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Bulldogs enter 2016-17 with realistic expectations

 

When the next-smallest school in a district has nearly six times the enrollment of your school, it’s important to find other values to base success upon rather than wins and losses in district games.

For the Burgin boys and girls basketball teams, that means scheduling games against like-sized schools from around the state. The Bulldogs’ programs each have games against smaller schools like Whitesville Trinity, St. Francis, Riverside Christian, Portland Christian and Middlesboro.

“We say we’re not strong in the district, we’re not favored to win the (All-A Tournament), so let’s win as many regular season games against people we can schedule that we have control over,” Burgin boys coach Don Irvine said. “A couple of the years we’ve beaten Mercer … or almost upset West Jessamine, I think the confidence level is there. People say you need to play good competition, and we do; by the time we play our district games and the A tournament, we’ve sprinkled in enough tough games for us during our season.

“To these smaller schools, we’re their hope for the season, too. It’s a pretty good rivalry when we play our St. Francis and Portland Christian and Fort Knox.”

Reframing goals doesn’t mean the Bulldogs are willing to give an inch to fellow 46th District opponents Mercer County, East Jessamine and West Jessamine. But considering the Bulldogs boys enrollment for 2015-16 was 75 and the average of the other three schools was 534, being realistic is important.

The Burgin boys posted a 15-14 record last year, its first winning season since going 22-9 in ‘11-12. Not coincidentally, the gap between those seasons was also the time span during which Irvine wasn’t coaching the Bulldogs. This will be his second season back with the Bulldogs after posting a 77-49 record in his final five seasons previously in Burgin, including four winning campaigns.

But this year’s cast of players will need to regroup after losing three talented seniors in Tommy Lopresto, Michael Raiser and Cooper Shearer — players who accounted for more than 60 percent of the Bulldogs’ scoring and 430 rebounds.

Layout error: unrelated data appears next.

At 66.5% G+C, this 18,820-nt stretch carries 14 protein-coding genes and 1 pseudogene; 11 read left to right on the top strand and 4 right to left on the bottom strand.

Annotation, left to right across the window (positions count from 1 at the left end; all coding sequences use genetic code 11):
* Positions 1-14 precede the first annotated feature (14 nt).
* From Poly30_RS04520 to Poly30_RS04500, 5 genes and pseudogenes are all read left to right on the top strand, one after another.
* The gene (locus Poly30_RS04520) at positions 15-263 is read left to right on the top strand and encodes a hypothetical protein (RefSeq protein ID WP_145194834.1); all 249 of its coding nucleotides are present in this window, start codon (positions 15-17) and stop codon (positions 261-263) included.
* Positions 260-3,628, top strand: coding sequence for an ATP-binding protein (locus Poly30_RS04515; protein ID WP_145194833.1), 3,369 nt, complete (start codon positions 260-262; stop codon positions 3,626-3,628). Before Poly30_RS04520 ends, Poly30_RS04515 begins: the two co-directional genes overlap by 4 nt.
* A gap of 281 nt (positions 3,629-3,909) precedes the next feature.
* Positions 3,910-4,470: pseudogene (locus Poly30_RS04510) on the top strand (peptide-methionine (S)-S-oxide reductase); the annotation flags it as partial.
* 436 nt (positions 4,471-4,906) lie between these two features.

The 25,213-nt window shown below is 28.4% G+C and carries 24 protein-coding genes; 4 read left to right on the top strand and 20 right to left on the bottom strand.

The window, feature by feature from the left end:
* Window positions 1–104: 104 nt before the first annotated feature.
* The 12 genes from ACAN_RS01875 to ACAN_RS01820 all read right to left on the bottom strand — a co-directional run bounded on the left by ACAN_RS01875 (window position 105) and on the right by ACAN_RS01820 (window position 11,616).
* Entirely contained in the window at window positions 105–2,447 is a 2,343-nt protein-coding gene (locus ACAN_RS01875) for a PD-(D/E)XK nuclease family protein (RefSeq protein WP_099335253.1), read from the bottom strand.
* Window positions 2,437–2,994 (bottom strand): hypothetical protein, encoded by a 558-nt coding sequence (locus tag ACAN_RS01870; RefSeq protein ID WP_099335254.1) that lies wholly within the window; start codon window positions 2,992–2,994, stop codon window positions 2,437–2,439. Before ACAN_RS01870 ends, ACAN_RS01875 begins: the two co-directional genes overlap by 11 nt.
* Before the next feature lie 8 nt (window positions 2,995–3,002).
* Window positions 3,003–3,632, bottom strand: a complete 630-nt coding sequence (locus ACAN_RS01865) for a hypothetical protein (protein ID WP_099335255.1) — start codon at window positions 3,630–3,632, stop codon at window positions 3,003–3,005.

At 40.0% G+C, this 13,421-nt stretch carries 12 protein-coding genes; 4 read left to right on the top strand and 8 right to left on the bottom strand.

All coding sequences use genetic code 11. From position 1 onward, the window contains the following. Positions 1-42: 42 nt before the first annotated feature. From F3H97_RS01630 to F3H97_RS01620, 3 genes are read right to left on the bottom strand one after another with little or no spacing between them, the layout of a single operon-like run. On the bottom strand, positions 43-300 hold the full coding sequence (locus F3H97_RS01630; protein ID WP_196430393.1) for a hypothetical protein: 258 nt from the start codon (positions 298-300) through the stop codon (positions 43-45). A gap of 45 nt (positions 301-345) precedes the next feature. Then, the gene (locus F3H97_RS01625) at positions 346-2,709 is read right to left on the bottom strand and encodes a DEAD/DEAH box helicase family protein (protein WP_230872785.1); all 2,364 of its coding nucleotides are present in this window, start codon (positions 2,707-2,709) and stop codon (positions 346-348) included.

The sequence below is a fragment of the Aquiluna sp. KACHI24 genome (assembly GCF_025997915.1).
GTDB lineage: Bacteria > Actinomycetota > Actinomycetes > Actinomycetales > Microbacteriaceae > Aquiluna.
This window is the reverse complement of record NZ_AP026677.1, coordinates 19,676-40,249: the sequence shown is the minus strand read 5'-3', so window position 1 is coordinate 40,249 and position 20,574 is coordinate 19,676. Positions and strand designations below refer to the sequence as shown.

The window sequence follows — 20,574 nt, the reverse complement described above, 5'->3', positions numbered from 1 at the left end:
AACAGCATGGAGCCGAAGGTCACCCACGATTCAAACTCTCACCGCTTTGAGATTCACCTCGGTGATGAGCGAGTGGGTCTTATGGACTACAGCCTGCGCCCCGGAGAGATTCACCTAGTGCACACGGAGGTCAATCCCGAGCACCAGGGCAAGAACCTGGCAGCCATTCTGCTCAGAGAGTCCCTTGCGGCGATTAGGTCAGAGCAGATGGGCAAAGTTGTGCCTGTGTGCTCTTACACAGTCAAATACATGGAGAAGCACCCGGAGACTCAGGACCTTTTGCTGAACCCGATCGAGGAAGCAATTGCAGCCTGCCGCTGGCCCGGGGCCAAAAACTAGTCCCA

“We’re kind of in a rebuilding stage even though we’re not that young,” Irvine said. “It’s going to be one of the quicker teams I’ve had even though we’re not particularly skilled, so it’s going to be a learning experience for me to get the most out of them. We may have to do some unconventional things, switch throughout the season to try to generate some offense.”

Their leading returning player, Jordan Hurst, averaged 8.4 points and 10.0 rebounds per game. At 5-foot-11, 200 pounds, the senior post player will routinely give up size to players he’s matched up against.

“If Jordan was 6-5 or 6-6, he’d be an absolute beast,” Irvine said. “He’s as strong as can be. He’s not real quick footed, he’s just an undersized post guy. … If he was 6-5, there’d be a lot of people talking about him being the best player in the region.”

They also return Micah Dunn, a 5-foot-5 senior guard who put up nearly seven points per game last year. According to Irvine, they’ll need Dunn to pick up more of the scoring load this year.

“Being a senior guard, he’s one of the most important guys on your team,” Irvine said. “We’ve still got to get a scoring mentality out of him. He still likes to defer. He was around a lot of guys who could score last year, so he could distribute. I need him to score this year.”

Irvine also mentioned junior Cameron Hurst, the 6-1 sophomore brother of Jordan; 6-foot senior Phillip Hockensmith; 5-9 junior Caleb Barnes; and 5-7 junior Cody Hamlin.

“Those six, depending on how they come around, are going to be the ones we hang our hat on this year,” Irvine said.

Like the boys, the Burgin girls lost a large-for-them senior class with the graduation of four players, but they do have six players back from last year’s roster — senior Alex Naylor, juniors Miranda Hungate, Summer Mullins and Autumn Randsdell, sophomore Destiney Thompkins and freshman Julia Horton.

Both Bulldogs teams open tonight at St. Francis.

Follow Jeremy Schneider on Twitter @jschneideramn